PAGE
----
The US Department of Defense has given the go-ahead for $14.4m worth of work to be carried out at Royal Australian Air Force Tindal, near Darwin.
It has drawn up detailed plans for a “squadron operations facility” for use during the Northern Territory dry season, an adjoining maintenance centre and a new apron that can hold six B-52s.
The US also plans to build jet fuel storage tanks and an ammunition bunker, with the new facilities fully operational by 2026.
China has condemned the plans, saying the move undermined regional peace and stability. It also warned of a potential arms race in the region.
Last week Australia sought to play down the deployment, saying it was part of a multibillion-dollar programme of cooperation with the US.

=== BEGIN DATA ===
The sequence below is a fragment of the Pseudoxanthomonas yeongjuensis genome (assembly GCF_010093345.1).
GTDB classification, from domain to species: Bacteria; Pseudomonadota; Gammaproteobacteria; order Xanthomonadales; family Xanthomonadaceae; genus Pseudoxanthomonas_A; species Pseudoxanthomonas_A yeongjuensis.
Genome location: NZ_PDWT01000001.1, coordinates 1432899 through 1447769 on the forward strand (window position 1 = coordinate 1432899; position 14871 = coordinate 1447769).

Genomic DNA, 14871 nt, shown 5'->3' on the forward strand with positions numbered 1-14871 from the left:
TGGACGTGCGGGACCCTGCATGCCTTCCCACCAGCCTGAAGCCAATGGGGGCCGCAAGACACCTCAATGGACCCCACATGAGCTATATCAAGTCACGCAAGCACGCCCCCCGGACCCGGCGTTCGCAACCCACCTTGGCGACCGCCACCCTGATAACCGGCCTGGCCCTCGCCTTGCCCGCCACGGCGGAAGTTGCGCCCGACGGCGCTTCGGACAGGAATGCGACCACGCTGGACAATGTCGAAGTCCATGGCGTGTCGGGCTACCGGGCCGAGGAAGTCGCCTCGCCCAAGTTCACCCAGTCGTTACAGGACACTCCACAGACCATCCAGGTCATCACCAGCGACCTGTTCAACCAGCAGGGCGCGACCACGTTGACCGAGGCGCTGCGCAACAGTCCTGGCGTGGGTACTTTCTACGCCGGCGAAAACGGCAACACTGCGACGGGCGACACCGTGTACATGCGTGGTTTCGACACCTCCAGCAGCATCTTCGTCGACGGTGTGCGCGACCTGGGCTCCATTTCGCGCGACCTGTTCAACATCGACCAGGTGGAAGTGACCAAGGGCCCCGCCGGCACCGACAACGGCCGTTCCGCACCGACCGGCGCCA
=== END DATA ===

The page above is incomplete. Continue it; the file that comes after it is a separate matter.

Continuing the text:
The expansion at Tindal is part of the Enhanced Air Cooperation Program, which has built on a range of exercises and training activities between the two countries since early 2017.
Australian Defence Minister Richard Marles said last week: “What we’re talking about is a US investment in the infrastructure at Tindal, which will help make that infrastructure more capable for Australia as well.
“In terms of U.S. bombers, they’ve been coming to Australia since the 1980s. They’ve been training in Australia since 2005. All of this is part of an initiative which was established in 2017.”